Many years ago, I was asked by our Friars in Kingston, Jamaica to give a youth retreat. Many think of Jamaica as an island of wonderful beaches and great hotels. And it’s true, on the north side of the island. But most of Jamaica is desperately poor, especially Kingston.
One Friday night, we drove miles from the church, to pick up one of the teenagers for the retreat. I asked, “How do they get to Mass on Sunday? They all live so far from the church.”
“They walk 8 to 10 miles every Sunday,” was the reply. The retreat was amazing. I’d never seen so many teens eager to learn more about their faith. They spoke of Jesus as if He were a close friend. At Mass Saturday morning, they sang a hymn I had heard many times in the U.S. called “We are yours.” One line of the song goes, “We are poor, yet we have brought the best we could.” For the first time, I heard those words sung by truly poor people. These young men and women had very little of the world’s goods and endured extreme difficulties.
But their lives were Christ-centered. Like St. Paul, they would say, ‘We can do all things through Christ, who strengthens us.” In our second reading, St. Paul is telling us about his life. Like many of us, his life was a mixture of good times and bad; of joy and sorrow.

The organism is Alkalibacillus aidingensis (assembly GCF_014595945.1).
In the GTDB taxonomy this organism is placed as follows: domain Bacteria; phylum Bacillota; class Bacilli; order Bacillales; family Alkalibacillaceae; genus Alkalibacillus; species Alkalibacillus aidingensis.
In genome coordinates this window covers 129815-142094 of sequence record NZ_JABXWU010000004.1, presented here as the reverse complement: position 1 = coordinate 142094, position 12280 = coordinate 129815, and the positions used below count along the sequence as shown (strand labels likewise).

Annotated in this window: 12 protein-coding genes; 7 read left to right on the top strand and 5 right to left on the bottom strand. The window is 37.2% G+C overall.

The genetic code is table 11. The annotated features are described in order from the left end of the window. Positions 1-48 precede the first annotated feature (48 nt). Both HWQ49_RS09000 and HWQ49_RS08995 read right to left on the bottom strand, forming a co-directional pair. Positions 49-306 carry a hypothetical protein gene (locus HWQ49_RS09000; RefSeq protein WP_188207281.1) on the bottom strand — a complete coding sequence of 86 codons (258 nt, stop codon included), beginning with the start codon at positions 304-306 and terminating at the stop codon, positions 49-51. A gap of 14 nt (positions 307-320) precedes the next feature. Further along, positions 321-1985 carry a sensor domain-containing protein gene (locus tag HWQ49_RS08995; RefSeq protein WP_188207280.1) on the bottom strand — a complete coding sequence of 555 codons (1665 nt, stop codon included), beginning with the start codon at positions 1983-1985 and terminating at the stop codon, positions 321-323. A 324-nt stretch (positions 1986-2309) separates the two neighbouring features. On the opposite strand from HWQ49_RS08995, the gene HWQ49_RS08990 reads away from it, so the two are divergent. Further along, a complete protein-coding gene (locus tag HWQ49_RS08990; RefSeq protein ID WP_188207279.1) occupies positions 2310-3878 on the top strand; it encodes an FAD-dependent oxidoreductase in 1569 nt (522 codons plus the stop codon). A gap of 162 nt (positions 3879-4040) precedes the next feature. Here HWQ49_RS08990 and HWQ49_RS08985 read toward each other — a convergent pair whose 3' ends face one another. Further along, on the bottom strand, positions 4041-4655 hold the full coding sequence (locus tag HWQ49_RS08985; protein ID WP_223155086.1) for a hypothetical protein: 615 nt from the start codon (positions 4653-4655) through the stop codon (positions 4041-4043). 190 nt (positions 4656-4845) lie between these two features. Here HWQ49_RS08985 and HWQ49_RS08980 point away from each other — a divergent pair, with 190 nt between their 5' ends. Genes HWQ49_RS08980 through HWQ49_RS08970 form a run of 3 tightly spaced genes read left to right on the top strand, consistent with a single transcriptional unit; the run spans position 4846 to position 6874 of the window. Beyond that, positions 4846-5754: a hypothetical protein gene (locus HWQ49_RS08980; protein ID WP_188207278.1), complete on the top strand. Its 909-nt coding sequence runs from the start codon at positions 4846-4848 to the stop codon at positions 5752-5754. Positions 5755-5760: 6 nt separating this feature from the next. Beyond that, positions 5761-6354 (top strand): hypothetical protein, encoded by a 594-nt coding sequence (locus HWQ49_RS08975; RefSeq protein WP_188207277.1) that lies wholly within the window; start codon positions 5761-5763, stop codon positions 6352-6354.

In his own words, he was beaten, betrayed, often without food or drink. And yet through his letters we find words like “joyful, happy, delighted, cheerful and glad.” He says, “whatever the situation, I have learned to be content.” The word “content” in Greek means “independent.”
In other words, Paul was his own man. He tells us the secret of his success in life when he says, “I can do all things in Him, who gives me strength.” He relies on an unseen power.
The Christian question is, will you be able to say with Paul, “Whatever my circumstances, have I learned to be content?” Through the rough times: the ill health, the car accident, the death of a loved one, the breakup of a marriage. The thousand and one things that plague human existence and turn individual and family life upside down.
Only with the strength of God will you be able to say with Paul, “For the sake of Christ, I am content.”
What about the flip side? How do you handle the good times? On average, most of us sitting in church live quite well, when compared to many others. We are, on the whole, well-fed, well-educated and well-housed. You may fail to realize that God’s strength is necessary in good times, too. Pray to Him in times of laughter, as well as times of tears.
Perhaps, from time to time, we need to remind ourselves of those startling words of Jesus: “Apart from Me, you can do nothing.”
Are you able to say that in good times and bad? I am content because I can do all things in Him, who strengthens me?